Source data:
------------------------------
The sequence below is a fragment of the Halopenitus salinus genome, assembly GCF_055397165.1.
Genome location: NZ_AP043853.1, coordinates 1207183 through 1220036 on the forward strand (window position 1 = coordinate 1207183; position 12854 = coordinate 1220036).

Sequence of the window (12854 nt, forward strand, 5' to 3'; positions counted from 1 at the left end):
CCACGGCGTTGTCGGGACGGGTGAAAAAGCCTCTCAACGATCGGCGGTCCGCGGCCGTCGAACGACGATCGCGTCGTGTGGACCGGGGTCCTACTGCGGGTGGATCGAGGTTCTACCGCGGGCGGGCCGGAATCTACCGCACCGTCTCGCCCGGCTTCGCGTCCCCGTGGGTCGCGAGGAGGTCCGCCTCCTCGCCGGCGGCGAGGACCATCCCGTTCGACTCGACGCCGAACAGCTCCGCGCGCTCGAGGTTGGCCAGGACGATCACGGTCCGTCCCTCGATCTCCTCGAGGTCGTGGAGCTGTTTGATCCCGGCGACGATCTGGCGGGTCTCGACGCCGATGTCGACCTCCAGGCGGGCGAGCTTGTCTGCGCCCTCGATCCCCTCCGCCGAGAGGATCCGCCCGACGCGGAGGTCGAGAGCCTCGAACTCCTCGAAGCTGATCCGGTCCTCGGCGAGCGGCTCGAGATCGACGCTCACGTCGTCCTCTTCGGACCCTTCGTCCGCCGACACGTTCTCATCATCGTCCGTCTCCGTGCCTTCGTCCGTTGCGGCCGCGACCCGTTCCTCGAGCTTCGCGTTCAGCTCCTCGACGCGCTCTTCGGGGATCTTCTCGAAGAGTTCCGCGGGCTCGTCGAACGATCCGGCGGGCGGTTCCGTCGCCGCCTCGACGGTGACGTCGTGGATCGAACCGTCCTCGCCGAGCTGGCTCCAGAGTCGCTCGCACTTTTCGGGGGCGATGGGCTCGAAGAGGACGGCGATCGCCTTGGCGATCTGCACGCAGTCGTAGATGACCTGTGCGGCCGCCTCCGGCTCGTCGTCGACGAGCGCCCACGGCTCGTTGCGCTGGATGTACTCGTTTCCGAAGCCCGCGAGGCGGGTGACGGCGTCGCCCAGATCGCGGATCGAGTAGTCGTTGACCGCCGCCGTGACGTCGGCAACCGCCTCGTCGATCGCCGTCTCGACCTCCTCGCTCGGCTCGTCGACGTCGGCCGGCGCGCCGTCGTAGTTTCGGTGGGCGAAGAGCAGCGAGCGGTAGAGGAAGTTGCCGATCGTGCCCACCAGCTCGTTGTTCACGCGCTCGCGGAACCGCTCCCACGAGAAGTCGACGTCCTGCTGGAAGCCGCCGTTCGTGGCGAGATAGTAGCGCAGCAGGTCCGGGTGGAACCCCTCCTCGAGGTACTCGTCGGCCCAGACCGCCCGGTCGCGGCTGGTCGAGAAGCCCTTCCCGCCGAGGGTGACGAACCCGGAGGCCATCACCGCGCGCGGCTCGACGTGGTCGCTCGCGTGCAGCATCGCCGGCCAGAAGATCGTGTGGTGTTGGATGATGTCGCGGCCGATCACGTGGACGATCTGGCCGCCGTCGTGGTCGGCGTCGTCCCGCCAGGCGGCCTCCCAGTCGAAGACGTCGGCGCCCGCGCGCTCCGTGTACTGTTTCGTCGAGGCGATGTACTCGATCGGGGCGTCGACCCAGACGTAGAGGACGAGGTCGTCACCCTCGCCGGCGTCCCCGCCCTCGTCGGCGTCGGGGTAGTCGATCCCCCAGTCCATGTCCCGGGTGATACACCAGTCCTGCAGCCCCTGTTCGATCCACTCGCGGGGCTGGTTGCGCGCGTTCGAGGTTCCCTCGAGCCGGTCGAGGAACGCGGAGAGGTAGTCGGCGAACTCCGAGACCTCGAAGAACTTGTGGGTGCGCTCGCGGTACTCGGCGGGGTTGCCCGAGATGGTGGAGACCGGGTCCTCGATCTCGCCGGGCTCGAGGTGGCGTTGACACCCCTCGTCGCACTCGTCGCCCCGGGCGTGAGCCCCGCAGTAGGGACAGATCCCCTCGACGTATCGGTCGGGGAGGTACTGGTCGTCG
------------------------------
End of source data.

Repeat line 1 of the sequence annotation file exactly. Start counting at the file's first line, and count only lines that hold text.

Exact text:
The sequence below is a fragment of the Halopenitus salinus genome, assembly GCF_055397165.1.